The Government’s party (Socialist Party) currently holds the majority of the house and can quickly approve any bill.
The process of passing a bill in the Portuguese Parliament involves several stages, including the introduction of the bill, debate and discussion in committees, further debate and possible amendments in the plenary session, and a final vote. Bills can also be sent back to the committee for further discussion and revision. Bills must be discussed in committee within a period of 30 days from the date they are submitted. After this period, the bill can be discussed and voted on in the plenary session.
We believe it will take at least two months to pass any bill.
After Parliamentary approval, a mechanism of “checks and balances” is attributed to the President, who can oppose some of the provisions, ask for amendments or forward the bill to face the Constitutional Court’s scrutiny. The presidential decision would take at least two further weeks after receiving the approved bill from the Parliament.
Implementing a package of measures that will restrict the current Golden Visa holder’s renewal process will most definitely cause significant damage to investors’ trust in Portugal.
In our view, applying new restrictive rules to already approved Golden Visa Permits violates constitutional principles of confidence and legitimate expectations. Therefore, if all aspects of the announcement made by the Prime Minister come into force, a massive wave of litigation will ensue.
Because tackling the housing crisis is the main objective behind the announcement, we expect the main focus will be on the eligibility of real estate investments – which should be scrapped altogether or severely restricted. It is unclear how other investment routes will be impacted.
We expect a midterm cut-off date to be introduced to the program and that current applicants and permit holders will be grandfathered in and benefit from existing rules. However, investors who still need to file an application may face new rules governing their eligibility for the Golden Visa.
The data behind the decision
Since 2010, Portuguese real estate prices have increased by 80.54% – the 11th most significant increase of all EU Member States, according to Eurostat. Furthermore, data from the National Institute of Statistics (INE) shows that in the third quarter of 2022, residential property prices soared by 13.1%, while rents increased 7.6%. The increases in the two largest Portuguese cities are more pronounced: in Porto, prices rose 18.5% in prices and rents 10.5%, while in Lisbon, the increase was 7.6% in prices and 16% in rents – data from the second quarter of 2022.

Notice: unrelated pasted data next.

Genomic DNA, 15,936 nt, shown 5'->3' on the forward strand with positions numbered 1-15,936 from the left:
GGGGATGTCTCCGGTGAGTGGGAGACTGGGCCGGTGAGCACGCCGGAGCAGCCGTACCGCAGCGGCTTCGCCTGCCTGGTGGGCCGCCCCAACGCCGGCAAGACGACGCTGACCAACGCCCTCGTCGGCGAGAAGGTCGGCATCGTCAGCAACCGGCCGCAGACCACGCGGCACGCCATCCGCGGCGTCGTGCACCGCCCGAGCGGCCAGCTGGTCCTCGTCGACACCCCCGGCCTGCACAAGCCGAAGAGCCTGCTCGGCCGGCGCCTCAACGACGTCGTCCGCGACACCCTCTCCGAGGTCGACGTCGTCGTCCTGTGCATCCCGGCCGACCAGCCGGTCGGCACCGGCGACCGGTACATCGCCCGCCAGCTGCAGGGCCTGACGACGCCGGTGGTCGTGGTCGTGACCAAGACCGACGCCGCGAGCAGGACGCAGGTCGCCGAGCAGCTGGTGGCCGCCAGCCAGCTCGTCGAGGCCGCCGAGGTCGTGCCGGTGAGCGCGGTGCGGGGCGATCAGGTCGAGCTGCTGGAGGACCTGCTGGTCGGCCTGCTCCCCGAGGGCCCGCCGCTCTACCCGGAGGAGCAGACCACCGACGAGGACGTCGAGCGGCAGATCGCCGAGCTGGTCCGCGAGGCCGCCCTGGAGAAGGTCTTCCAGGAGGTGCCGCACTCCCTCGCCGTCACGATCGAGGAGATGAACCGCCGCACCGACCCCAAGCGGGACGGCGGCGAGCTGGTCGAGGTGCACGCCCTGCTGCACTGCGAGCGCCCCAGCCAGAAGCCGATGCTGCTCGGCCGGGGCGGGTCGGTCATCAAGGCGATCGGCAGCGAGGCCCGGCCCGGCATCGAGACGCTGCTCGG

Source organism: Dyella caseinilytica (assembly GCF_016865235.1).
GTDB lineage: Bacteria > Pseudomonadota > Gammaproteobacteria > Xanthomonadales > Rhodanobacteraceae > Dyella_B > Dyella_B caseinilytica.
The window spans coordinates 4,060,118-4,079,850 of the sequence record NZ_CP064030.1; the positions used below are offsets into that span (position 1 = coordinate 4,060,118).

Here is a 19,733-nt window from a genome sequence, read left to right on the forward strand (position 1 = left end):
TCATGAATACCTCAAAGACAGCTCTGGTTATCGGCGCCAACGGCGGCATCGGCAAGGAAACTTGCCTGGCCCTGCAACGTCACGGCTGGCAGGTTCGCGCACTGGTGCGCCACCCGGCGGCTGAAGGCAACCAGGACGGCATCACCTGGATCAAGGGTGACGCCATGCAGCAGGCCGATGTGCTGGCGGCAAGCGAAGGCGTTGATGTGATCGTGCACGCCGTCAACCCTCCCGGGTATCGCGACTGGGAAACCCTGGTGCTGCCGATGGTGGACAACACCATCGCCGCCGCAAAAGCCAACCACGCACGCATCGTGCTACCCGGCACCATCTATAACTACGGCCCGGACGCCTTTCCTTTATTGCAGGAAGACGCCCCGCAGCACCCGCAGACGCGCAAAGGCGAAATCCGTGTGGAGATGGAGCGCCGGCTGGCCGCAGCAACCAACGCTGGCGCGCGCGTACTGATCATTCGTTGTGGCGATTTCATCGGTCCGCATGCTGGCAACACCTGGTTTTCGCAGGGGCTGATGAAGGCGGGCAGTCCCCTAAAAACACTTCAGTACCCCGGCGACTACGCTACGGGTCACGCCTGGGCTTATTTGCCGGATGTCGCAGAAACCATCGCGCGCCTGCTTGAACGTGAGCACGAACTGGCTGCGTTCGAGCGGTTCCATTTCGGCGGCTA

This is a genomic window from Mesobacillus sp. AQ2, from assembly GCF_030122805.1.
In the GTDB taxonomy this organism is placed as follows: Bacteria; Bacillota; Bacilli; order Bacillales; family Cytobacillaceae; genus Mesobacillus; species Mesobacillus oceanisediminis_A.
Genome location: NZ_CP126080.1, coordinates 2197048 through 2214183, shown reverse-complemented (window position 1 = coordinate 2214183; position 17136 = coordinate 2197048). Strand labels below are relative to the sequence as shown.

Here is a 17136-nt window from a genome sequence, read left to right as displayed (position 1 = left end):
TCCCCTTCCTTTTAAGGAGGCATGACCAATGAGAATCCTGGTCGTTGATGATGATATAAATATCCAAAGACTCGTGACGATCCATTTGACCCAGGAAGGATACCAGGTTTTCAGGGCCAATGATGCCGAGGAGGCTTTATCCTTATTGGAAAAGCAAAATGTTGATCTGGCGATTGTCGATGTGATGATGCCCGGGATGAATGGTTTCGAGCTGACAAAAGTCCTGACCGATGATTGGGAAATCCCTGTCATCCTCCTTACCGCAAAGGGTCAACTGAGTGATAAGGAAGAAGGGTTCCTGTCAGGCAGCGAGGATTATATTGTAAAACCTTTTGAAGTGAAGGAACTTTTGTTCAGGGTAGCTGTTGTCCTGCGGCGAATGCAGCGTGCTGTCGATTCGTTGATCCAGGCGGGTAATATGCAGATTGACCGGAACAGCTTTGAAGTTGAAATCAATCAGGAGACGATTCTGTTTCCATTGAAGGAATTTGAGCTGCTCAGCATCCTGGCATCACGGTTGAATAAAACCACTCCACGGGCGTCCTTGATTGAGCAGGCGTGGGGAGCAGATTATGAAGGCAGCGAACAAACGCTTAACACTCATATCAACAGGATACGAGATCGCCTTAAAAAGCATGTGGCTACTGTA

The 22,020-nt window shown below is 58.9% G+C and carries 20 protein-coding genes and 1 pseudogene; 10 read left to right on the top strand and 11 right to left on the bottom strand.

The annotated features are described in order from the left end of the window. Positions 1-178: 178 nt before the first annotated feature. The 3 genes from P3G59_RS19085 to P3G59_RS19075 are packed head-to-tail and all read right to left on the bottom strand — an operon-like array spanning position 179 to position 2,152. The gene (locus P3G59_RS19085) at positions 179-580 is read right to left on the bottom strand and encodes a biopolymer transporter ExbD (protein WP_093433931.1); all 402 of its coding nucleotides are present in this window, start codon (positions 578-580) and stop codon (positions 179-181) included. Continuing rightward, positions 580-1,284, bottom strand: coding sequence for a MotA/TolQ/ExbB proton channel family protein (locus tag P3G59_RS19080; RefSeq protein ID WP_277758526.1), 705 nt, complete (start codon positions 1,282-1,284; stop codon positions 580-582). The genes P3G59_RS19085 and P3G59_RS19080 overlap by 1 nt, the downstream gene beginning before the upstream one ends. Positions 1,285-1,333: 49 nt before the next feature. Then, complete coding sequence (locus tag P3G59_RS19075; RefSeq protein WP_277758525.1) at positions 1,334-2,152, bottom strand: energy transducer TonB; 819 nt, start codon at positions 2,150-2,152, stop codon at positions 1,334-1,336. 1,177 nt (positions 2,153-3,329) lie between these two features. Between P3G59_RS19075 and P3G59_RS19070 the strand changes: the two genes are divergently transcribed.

Several reasons explain this uphill trend, which not even the pandemic slowed down.
Taking the rises in prices and rents, the Government already limited the eligibility of residential real estate investments under the assumption those acquisitions were translating into a decrease in the supply of affordable housing.
However, many experts point out that the lack of new construction and supply restrictions are the real cause of the rising property prices. Of the 170.000 properties sold in 2022, only 11% were new builds. Golden Visa property acquisitions represent only 0,6% of these transactions.
Furthermore, many find that properties acquired by Golden Visa Investors will not be compatible with affordable housing as they are, in most cases, properties with a price tag in excess of EUR 500,000. A 5% pre-tax yield would place the rental payment around EUR 2.080,00 – an amount far exceeding the average monthly income in Portugal.
How to react?
Investors considering investing in property acquisition for Golden Visa purposes are recommended to stand still as further clarification from the Portuguese Government is needed. Applicants and Golden Visa holders should expedite any input from their side to either be granted the residence permit or renew it.
We understand that this is a time of uncertainty and that changes to tax and immigration policies can be challenging. We will closely monitor the situation and are committed to providing you with the best guidance and advice on how to proceed.
Our team is ready to work diligently to review the new legislation yet to be presented and identify the most effective course of action for our clients.
We will keep you informed of any new developments as they arise and provide you with the guidance and advice you need to make informed decisions about your investments and personal affairs.
This publication or document contains general information and is not intended to be comprehensive nor to provide legal or tax advice or services. It should not be acted on or relied upon or used as a basis for any decision or action that may affect you or your business. Professional legal advice should be requested for specific cases. We do not undertake any continuing obligation to advise on future legal amendments, or of the impact on the conclusions herein. Prior results do not guarantee a similar outcome. The contents of this publication or document may not be reproduced, in whole or in part, without the express consent of GFDL Advogados.